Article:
Towards Attack-Tolerant Networks: Concurrent Multipath Routing and the Butterfly Network
Targeted attacks against network infrastructure are notoriously difficult to guard against. In the case of communication networks, such attacks can leave users vulnerable to censorship and surveillance, even when cryptography is used. Much of the existing work on network fault-tolerance focuses on random faults and does not apply to adversarial faults (attacks). Centralized networks have single points of failure by definition, leading to a growing popularity in decentralized architectures and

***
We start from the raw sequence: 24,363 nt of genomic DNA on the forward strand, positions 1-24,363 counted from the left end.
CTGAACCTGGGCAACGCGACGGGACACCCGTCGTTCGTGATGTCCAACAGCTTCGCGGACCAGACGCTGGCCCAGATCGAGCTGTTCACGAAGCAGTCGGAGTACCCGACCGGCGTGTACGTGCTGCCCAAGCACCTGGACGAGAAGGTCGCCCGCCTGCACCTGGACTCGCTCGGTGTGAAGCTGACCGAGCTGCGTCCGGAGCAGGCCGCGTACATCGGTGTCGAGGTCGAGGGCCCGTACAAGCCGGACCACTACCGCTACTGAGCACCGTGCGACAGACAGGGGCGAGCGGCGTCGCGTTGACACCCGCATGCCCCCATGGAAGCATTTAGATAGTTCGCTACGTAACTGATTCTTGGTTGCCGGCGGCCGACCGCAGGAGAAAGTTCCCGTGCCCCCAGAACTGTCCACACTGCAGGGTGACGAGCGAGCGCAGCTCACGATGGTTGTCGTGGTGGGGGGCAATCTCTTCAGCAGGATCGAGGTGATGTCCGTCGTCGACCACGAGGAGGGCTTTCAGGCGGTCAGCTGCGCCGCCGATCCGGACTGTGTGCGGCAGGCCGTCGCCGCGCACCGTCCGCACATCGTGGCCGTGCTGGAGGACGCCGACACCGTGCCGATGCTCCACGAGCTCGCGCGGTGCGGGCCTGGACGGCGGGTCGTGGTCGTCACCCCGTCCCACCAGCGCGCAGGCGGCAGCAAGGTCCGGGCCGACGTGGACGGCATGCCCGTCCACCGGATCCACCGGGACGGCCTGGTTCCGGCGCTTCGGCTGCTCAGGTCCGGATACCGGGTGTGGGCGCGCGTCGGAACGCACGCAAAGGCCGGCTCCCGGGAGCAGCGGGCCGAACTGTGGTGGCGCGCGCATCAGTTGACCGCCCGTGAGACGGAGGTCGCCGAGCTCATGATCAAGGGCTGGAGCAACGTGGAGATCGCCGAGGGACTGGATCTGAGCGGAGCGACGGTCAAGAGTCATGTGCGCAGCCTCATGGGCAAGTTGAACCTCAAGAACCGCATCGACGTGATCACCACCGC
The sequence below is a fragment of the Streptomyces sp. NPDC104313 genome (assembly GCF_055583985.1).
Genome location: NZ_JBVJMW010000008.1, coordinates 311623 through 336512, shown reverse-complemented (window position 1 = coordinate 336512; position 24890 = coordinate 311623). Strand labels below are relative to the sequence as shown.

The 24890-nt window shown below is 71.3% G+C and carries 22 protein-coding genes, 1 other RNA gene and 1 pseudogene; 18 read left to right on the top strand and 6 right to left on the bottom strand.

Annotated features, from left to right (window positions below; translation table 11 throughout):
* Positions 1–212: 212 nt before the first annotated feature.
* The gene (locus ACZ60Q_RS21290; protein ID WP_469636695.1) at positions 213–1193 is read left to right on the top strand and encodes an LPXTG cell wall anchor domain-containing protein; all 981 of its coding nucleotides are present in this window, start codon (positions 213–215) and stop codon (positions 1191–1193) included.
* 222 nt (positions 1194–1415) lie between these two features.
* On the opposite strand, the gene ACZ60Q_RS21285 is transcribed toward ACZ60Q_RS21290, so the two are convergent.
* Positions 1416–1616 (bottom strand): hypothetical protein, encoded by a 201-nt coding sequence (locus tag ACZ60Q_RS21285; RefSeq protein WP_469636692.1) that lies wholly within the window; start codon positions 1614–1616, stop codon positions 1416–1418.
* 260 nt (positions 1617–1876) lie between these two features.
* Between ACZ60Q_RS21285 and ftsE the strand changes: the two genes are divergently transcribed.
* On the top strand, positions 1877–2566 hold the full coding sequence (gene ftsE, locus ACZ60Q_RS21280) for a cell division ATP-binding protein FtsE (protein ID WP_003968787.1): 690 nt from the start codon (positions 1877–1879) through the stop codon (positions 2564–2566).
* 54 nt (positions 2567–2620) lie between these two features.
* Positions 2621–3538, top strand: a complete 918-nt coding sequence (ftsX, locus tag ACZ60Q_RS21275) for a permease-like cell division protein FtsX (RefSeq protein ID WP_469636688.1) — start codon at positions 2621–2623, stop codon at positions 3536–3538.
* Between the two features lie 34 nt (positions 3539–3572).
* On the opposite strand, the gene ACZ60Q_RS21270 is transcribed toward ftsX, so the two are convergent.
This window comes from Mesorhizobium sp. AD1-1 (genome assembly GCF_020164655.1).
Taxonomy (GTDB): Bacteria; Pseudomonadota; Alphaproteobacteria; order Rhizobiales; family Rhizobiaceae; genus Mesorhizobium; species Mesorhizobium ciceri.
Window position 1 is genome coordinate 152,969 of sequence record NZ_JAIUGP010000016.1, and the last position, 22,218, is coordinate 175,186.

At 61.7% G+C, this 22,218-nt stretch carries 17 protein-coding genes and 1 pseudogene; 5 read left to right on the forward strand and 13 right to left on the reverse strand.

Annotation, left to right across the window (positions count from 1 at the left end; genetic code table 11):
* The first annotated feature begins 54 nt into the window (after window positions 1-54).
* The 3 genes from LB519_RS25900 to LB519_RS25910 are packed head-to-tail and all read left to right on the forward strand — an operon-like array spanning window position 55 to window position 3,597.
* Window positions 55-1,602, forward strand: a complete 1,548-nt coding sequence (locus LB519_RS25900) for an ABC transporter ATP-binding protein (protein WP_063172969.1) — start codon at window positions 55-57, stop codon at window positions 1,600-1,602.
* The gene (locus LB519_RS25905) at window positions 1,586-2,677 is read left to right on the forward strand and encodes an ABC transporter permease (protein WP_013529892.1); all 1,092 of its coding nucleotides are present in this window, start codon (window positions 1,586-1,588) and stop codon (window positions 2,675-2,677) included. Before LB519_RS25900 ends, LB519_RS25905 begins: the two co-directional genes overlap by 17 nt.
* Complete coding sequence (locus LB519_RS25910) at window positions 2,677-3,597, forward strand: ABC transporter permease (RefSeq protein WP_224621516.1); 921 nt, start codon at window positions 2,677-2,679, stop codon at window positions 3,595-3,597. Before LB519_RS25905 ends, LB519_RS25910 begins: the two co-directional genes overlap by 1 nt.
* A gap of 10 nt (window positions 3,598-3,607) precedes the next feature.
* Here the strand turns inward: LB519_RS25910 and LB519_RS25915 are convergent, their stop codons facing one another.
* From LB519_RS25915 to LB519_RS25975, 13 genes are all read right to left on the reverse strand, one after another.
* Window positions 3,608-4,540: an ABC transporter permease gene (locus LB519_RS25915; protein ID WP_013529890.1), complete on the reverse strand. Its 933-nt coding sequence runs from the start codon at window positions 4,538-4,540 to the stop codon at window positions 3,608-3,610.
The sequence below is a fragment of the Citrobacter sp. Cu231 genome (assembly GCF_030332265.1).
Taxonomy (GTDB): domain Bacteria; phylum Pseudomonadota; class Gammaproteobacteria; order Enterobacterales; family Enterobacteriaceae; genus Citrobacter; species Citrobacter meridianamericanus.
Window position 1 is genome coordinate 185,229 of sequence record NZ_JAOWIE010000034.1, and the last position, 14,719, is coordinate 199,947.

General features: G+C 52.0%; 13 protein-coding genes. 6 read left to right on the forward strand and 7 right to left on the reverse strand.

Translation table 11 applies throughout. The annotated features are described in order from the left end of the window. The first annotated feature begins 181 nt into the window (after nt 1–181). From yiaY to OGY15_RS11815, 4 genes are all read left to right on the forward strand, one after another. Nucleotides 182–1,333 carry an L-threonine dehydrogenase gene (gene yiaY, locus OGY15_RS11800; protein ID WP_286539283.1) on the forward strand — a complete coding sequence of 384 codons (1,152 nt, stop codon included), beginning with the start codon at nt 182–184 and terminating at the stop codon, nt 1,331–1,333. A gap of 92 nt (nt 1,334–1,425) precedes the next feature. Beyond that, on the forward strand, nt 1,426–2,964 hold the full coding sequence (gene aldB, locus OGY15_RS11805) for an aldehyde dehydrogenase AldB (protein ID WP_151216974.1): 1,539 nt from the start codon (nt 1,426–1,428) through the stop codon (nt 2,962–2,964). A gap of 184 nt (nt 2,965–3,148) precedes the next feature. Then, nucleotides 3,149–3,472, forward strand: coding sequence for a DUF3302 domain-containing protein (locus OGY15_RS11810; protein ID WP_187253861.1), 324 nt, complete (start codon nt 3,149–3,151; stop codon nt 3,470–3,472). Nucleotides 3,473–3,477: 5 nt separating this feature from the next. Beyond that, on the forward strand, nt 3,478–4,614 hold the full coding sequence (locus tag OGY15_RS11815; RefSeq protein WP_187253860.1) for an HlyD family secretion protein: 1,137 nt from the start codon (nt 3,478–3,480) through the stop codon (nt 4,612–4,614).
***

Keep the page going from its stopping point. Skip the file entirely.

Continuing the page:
... otocols for greater fault-tolerance. However, centralized network structure can arise even when protocols are decentralized. Despite their decentralized protocols, the Internet and World-Wide Web have been shown both theoretically and historically to be highly susceptible to attack, in part due to emergent structural centralization. When single points of failure exist, they are potentially vulnerable to non-technological (i.e., coercive) attacks, suggesting the importance of a structural approach to attack-tolerance. We show how the assumption of partial trust transitivity, while more realistic than the assumption underlying webs of trust, can be used to quantify the effective redundancy of a network as a function of trust transitivity. We also prove that the effective redundancy of the wrap-around butterfly topology increases exponentially with trust transitivity and describe a novel concurrent multipath routing algorithm for constructing paths to utilize that redundancy. When portions of network structure can be dictated our results can be used to create scalable, attack-tolerant infrastructures. More generally, our results provide a theoretical formalism for evaluating the effects of network structure on adversarial fault-tolerance.